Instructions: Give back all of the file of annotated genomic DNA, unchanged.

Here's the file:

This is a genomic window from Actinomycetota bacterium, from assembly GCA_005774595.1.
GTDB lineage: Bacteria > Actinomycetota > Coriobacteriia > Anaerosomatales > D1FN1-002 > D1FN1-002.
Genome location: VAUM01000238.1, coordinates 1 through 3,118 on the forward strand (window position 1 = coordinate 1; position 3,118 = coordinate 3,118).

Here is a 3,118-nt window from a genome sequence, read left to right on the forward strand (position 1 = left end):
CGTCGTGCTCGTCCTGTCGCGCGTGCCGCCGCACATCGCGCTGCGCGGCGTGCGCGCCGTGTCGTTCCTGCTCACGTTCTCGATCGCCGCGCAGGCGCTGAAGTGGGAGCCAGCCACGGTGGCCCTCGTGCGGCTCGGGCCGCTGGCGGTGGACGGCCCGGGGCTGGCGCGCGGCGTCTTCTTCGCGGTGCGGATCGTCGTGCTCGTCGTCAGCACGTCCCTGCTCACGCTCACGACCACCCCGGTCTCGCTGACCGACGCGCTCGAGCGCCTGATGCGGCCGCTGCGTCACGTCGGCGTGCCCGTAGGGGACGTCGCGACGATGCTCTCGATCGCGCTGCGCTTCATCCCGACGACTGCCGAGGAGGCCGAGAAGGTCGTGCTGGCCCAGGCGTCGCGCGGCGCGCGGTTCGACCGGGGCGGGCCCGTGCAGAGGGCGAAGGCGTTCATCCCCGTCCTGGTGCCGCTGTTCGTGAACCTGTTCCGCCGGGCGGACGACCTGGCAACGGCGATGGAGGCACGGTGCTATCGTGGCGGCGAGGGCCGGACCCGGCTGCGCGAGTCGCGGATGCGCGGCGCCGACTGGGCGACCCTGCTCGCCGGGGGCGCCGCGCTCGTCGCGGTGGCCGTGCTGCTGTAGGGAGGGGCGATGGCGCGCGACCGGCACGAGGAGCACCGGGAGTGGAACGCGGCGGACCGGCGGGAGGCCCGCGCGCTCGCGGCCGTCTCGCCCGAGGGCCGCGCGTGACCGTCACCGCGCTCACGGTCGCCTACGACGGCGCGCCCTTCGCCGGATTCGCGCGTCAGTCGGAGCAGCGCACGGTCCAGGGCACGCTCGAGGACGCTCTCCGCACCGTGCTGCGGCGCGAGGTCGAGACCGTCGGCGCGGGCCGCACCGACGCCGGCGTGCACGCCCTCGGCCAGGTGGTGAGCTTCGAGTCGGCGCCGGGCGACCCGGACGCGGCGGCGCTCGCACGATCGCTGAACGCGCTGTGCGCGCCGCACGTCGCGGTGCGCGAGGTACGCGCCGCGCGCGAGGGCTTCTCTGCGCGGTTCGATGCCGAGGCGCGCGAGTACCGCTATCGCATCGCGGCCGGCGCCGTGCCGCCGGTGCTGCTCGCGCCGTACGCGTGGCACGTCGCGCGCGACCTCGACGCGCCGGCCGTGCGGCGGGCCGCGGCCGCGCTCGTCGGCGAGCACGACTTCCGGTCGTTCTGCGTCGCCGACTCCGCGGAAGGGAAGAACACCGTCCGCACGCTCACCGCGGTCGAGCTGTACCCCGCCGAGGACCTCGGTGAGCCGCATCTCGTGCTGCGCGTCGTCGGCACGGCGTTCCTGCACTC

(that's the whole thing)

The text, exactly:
This is a genomic window from Actinomycetota bacterium, from assembly GCA_005774595.1.
GTDB lineage: Bacteria > Actinomycetota > Coriobacteriia > Anaerosomatales > D1FN1-002 > D1FN1-002.
Genome location: VAUM01000238.1, coordinates 1 through 3,118 on the forward strand (window position 1 = coordinate 1; position 3,118 = coordinate 3,118).

Here is a 3,118-nt window from a genome sequence, read left to right on the forward strand (position 1 = left end):
CGTCGTGCTCGTCCTGTCGCGCGTGCCGCCGCACATCGCGCTGCGCGGCGTGCGCGCCGTGTCGTTCCTGCTCACGTTCTCGATCGCCGCGCAGGCGCTGAAGTGGGAGCCAGCCACGGTGGCCCTCGTGCGGCTCGGGCCGCTGGCGGTGGACGGCCCGGGGCTGGCGCGCGGCGTCTTCTTCGCGGTGCGGATCGTCGTGCTCGTCGTCAGCACGTCCCTGCTCACGCTCACGACCACCCCGGTCTCGCTGACCGACGCGCTCGAGCGCCTGATGCGGCCGCTGCGTCACGTCGGCGTGCCCGTAGGGGACGTCGCGACGATGCTCTCGATCGCGCTGCGCTTCATCCCGACGACTGCCGAGGAGGCCGAGAAGGTCGTGCTGGCCCAGGCGTCGCGCGGCGCGCGGTTCGACCGGGGCGGGCCCGTGCAGAGGGCGAAGGCGTTCATCCCCGTCCTGGTGCCGCTGTTCGTGAACCTGTTCCGCCGGGCGGACGACCTGGCAACGGCGATGGAGGCACGGTGCTATCGTGGCGGCGAGGGCCGGACCCGGCTGCGCGAGTCGCGGATGCGCGGCGCCGACTGGGCGACCCTGCTCGCCGGGGGCGCCGCGCTCGTCGCGGTGGCCGTGCTGCTGTAGGGAGGGGCGATGGCGCGCGACCGGCACGAGGAGCACCGGGAGTGGAACGCGGCGGACCGGCGGGAGGCCCGCGCGCTCGCGGCCGTCTCGCCCGAGGGCCGCGCGTGACCGTCACCGCGCTCACGGTCGCCTACGACGGCGCGCCCTTCGCCGGATTCGCGCGTCAGTCGGAGCAGCGCACGGTCCAGGGCACGCTCGAGGACGCTCTCCGCACCGTGCTGCGGCGCGAGGTCGAGACCGTCGGCGCGGGCCGCACCGACGCCGGCGTGCACGCCCTCGGCCAGGTGGTGAGCTTCGAGTCGGCGCCGGGCGACCCGGACGCGGCGGCGCTCGCACGATCGCTGAACGCGCTGTGCGCGCCGCACGTCGCGGTGCGCGAGGTACGCGCCGCGCGCGAGGGCTTCTCTGCGCGGTTCGATGCCGAGGCGCGCGAGTACCGCTATCGCATCGCGGCCGGCGCCGTGCCGCCGGTGCTGCTCGCGCCGTACGCGTGGCACGTCGCGCGCGACCTCGACGCGCCGGCCGTGCGGCGGGCCGCGGCCGCGCTCGTCGGCGAGCACGACTTCCGGTCGTTCTGCGTCGCCGACTCCGCGGAAGGGAAGAACACCGTCCGCACGCTCACCGCGGTCGAGCTGTACCCCGCCGAGGACCTCGGTGAGCCGCATCTCGTGCTGCGCGTCGTCGGCACGGCGTTCCTGCACTC